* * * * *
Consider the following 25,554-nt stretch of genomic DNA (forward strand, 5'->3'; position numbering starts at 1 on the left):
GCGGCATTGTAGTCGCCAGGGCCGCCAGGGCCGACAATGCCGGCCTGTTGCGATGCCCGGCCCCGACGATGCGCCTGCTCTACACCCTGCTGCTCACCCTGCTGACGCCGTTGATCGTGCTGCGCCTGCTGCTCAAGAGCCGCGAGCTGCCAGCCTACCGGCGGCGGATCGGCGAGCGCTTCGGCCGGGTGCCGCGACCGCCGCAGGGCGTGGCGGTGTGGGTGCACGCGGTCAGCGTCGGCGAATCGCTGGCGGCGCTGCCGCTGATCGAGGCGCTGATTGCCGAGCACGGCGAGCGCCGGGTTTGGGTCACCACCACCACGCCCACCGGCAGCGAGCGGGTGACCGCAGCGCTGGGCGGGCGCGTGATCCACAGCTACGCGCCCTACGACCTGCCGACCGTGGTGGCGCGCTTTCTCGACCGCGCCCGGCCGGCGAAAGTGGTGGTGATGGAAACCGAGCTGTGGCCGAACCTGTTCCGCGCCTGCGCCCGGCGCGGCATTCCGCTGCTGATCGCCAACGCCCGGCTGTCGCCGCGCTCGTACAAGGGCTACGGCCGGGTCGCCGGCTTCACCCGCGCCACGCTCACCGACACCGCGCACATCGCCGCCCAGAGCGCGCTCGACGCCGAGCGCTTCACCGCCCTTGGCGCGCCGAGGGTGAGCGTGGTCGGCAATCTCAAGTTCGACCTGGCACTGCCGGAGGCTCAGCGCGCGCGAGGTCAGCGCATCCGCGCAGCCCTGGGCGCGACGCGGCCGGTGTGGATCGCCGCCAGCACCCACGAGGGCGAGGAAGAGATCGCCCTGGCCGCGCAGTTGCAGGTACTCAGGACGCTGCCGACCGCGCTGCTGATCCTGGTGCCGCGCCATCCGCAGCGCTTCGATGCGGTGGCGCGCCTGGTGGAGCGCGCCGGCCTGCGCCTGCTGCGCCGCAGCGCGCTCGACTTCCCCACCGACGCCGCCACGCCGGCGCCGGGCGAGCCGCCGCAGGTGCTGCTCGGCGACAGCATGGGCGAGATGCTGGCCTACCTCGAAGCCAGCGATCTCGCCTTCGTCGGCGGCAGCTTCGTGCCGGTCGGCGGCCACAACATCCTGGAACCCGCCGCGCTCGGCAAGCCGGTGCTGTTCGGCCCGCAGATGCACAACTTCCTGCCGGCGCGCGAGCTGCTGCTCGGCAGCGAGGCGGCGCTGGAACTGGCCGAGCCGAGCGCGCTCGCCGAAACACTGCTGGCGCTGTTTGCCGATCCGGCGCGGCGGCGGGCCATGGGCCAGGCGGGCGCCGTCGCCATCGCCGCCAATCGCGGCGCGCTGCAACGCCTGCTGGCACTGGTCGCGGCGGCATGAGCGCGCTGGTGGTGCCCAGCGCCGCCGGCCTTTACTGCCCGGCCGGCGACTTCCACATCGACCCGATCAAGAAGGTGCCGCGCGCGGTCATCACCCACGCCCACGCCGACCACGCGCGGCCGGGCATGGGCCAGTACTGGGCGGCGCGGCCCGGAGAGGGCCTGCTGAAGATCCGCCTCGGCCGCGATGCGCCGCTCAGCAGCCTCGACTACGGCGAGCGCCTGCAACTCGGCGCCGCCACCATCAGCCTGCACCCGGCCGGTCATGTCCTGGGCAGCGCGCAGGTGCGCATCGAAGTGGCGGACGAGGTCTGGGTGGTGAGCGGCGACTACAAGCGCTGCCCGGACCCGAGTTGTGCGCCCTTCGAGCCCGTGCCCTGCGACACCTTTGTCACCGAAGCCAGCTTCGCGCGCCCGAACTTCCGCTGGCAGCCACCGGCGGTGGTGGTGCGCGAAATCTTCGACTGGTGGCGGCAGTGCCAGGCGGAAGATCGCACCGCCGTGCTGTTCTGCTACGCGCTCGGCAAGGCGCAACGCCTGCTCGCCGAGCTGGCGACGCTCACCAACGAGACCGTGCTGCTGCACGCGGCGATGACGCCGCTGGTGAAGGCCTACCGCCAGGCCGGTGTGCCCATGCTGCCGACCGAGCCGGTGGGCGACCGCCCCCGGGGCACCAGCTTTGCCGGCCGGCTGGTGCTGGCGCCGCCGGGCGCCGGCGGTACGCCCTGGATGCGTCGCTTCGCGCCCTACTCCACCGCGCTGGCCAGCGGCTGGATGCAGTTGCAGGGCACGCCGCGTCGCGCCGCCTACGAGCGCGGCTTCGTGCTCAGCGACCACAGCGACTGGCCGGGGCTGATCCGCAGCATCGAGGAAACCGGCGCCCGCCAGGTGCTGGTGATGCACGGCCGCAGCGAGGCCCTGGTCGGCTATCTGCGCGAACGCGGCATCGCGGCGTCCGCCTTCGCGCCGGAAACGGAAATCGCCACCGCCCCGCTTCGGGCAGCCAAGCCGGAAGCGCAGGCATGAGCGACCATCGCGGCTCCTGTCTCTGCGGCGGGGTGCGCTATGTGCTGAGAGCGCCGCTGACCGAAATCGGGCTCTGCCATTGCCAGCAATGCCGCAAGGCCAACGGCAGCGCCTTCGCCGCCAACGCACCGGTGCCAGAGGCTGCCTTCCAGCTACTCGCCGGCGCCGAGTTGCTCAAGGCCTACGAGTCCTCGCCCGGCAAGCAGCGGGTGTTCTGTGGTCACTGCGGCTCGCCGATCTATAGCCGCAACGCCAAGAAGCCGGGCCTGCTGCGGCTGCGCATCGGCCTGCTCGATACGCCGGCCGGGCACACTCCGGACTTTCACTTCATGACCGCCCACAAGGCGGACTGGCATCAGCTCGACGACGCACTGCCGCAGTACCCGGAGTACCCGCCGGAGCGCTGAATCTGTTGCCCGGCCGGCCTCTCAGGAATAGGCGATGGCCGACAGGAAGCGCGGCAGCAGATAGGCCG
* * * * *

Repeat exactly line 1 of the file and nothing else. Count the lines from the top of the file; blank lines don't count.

Consider the following 25,554-nt stretch of genomic DNA (forward strand, 5'->3'; position numbering starts at 1 on the left):